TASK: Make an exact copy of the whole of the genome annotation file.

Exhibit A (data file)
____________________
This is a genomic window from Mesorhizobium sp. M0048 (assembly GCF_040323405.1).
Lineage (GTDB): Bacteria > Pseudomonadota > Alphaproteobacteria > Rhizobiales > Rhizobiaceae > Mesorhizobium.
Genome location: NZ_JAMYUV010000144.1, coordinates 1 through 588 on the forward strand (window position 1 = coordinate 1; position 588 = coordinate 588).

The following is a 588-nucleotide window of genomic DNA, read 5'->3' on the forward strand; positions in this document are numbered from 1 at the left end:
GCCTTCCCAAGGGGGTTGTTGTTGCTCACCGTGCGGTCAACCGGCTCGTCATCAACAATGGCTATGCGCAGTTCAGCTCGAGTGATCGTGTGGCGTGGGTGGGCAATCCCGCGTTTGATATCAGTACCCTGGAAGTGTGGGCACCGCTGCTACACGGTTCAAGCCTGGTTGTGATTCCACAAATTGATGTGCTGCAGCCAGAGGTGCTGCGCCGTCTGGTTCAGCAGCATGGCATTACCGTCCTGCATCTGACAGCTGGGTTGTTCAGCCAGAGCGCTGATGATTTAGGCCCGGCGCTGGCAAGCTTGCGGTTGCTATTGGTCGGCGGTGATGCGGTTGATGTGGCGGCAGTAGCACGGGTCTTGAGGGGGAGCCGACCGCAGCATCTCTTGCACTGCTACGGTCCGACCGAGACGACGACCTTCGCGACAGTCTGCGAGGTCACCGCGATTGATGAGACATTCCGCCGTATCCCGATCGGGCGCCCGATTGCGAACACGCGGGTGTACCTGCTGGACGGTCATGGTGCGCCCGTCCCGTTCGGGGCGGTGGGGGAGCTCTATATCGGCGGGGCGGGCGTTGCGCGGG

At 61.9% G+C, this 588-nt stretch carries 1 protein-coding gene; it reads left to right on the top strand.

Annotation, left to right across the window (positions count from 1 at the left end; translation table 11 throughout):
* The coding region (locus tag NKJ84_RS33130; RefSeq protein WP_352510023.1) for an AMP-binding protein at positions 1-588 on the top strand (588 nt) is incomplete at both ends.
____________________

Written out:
This is a genomic window from Mesorhizobium sp. M0048 (assembly GCF_040323405.1).
Lineage (GTDB): Bacteria > Pseudomonadota > Alphaproteobacteria > Rhizobiales > Rhizobiaceae > Mesorhizobium.
Genome location: NZ_JAMYUV010000144.1, coordinates 1 through 588 on the forward strand (window position 1 = coordinate 1; position 588 = coordinate 588).

The following is a 588-nucleotide window of genomic DNA, read 5'->3' on the forward strand; positions in this document are numbered from 1 at the left end:
GCCTTCCCAAGGGGGTTGTTGTTGCTCACCGTGCGGTCAACCGGCTCGTCATCAACAATGGCTATGCGCAGTTCAGCTCGAGTGATCGTGTGGCGTGGGTGGGCAATCCCGCGTTTGATATCAGTACCCTGGAAGTGTGGGCACCGCTGCTACACGGTTCAAGCCTGGTTGTGATTCCACAAATTGATGTGCTGCAGCCAGAGGTGCTGCGCCGTCTGGTTCAGCAGCATGGCATTACCGTCCTGCATCTGACAGCTGGGTTGTTCAGCCAGAGCGCTGATGATTTAGGCCCGGCGCTGGCAAGCTTGCGGTTGCTATTGGTCGGCGGTGATGCGGTTGATGTGGCGGCAGTAGCACGGGTCTTGAGGGGGAGCCGACCGCAGCATCTCTTGCACTGCTACGGTCCGACCGAGACGACGACCTTCGCGACAGTCTGCGAGGTCACCGCGATTGATGAGACATTCCGCCGTATCCCGATCGGGCGCCCGATTGCGAACACGCGGGTGTACCTGCTGGACGGTCATGGTGCGCCCGTCCCGTTCGGGGCGGTGGGGGAGCTCTATATCGGCGGGGCGGGCGTTGCGCGGG

At 61.9% G+C, this 588-nt stretch carries 1 protein-coding gene; it reads left to right on the top strand.

Annotation, left to right across the window (positions count from 1 at the left end; translation table 11 throughout):
* The coding region (locus tag NKJ84_RS33130; RefSeq protein WP_352510023.1) for an AMP-binding protein at positions 1-588 on the top strand (588 nt) is incomplete at both ends.